Nearly 100 Middlebury students had a hand in planning, designing, and building InSite, the college’s entry in the 2013 Solar Decathlon competition. This weekend the public will get their first look at the results of all that work as the team hosts an open house in their newly finished home before they ship it out to California. We met with some of the team leaders this week for a sneak preview.
Summer may seem to be flying by, but there are still a few exceptional events not to be missed at the Bread Loaf School of English’s Vermont campus.
This year’s Elizabeth Drew Lecture takes place in the iconic Bread Loaf Barn on Monday, July 22, at 7:30 p.m., and features Natasha Trethewey, the United States Poet Laureate. Trethewey’s poetry is an evocative blend of the historical, philosophical, social, and personal aspects of her own mixed-race heritage. She’s published several books and won numerous awards, and is also the state poet laureate of Mississippi. (Last summer, Middmag caught up with Trethewey at the Bread Loaf Writers’ Conference, where she was a returning faculty member.)
Taking the stage in Little Theater July 31 through August 4, the always-stellar Bread Loaf Acting Ensemble will present Thornton Wilder’s Our Town, directed by Alan MacVey. Tickets are available and free to the public beginning July 19—contact the Bread Loaf box office at 443-2771. Word from Bread Loaf is that the performance will take place in part outside the theater on the adjacent patio, weather permitting, and assistance will be available to those who might need it.
The Off Broadway sensation with a Middlebury connection has opened its 27th season to rave reviews.
PTP/NYC is performing both The Castle, an energetic epic by Howard Barker, and Serious Money, Caryl Churchill’s play about 1980s greed in London’s financial district, this season in New York. The two are in rotation Off Broadway at Atlantic Stage 2 and have already captured the attention of top reviewers from the New York Times, Broadway World, and Time Out.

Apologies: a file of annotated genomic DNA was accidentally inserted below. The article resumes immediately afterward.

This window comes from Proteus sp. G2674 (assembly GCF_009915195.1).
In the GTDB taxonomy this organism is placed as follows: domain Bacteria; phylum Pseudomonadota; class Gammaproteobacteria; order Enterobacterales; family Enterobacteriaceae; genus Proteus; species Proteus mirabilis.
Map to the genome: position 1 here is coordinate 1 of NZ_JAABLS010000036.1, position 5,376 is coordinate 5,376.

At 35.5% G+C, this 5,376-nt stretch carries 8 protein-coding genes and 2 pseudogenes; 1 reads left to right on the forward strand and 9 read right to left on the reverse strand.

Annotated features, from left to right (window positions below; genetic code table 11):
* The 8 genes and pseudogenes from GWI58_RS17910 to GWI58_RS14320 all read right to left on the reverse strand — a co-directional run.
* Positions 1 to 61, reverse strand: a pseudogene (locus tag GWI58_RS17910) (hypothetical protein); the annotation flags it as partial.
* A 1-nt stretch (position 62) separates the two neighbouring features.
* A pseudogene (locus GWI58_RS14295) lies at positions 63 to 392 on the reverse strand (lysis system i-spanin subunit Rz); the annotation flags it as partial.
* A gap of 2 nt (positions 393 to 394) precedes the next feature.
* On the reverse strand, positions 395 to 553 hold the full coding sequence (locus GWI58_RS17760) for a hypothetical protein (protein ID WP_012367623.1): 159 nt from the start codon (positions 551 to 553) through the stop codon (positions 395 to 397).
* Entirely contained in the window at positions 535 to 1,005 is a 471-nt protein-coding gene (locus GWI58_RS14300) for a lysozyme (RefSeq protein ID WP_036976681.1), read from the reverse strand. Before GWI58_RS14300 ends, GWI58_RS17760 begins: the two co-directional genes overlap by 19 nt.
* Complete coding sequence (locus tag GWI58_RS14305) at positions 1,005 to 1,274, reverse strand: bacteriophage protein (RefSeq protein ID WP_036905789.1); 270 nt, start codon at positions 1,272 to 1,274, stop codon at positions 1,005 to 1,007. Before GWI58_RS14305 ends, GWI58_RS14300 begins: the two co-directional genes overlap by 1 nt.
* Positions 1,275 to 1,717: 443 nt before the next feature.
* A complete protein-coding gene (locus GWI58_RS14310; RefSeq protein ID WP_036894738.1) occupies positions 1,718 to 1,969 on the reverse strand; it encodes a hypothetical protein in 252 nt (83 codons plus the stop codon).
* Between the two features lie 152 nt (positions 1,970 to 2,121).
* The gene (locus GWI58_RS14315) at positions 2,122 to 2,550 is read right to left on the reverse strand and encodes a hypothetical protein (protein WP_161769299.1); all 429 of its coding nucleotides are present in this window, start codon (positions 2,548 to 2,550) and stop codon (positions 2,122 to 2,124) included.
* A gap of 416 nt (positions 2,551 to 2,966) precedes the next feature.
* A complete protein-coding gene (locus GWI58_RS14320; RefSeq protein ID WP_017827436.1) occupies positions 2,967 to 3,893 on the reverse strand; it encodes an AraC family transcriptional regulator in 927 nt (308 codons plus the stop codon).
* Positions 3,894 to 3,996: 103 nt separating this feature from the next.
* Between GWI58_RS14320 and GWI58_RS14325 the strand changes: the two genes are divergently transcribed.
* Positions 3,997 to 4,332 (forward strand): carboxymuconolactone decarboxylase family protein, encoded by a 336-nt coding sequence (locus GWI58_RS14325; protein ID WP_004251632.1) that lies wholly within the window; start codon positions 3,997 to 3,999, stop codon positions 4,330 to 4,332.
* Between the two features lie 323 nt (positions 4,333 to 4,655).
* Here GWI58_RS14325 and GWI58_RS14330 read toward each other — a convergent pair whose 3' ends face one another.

The Castle, directed by Professor of Theatre Richard Romagnoli, features Tony Award nominee and Drama Desk Award winner Jan Maxwell as well as alums David Barlow ’94, Rachel Goodgal ’13, Stephen Mrowiec ‘13, and Aubrey Dube ’12. Sumi Doi ’13 is assistant to the director.
Serious Money, directed by Professor of Theatre Cheryl Faraone, has a cast that stars alums Tara Giordano ’02, Mat Nakitare ’11, Alex Draper ’88, Aubrey Dube ’12, David Barlow ’94, Megan Byrne ’96, Molly O’Keefe ’12, Sarah Lusche ’13, Isabel Shill ’12.5, and Noah Berman ’13. Christo Grabowski ’12 is assistant to the director, and the crew includes Alicia Evancho ’12 as choreographer.
The collaboration between the PTP/NYC and Middlebury began in 1987 and it remains the only collegiate program of its kind to offer undergraduate students opportunities to work in professional theater.
If you’re in New York this summer, be sure to check out the performances! See the website for the most recent information on show times and tickets.
Here are the annual “Top Ten” suggestions from Michael Geisler, vice president for the Language Schools, Schools Abroad, and graduate programs. Be sure to check the campus calendar for updates as well.
School of Hebrew
Sunday, June 11, 7:30 p.m.
Gitit Shoval and Ron Druyan concert
Mahaney Center for the Arts Concert Hall
Gitit Shoval, Ron Druyan, Tutti Druyan, and Shaqed Druyan perform renditions of Israeli and American music. Shoval, one of Israel’s singing treasures, was discovered at the pre-Eurovision contest of 1979 when she was just 13 years old. Since then she has performed around the world, both solo and with various musical ensembles. In addition to her work for adult audiences, Gitit Shoval has provided the Hebrew voice of many children’s characters. She has six solo albums and four holiday and children’s albums to her credit. Her seventh solo album complements her current show, From Gershwin to Dylan: The Genius of Jewish Songwriters.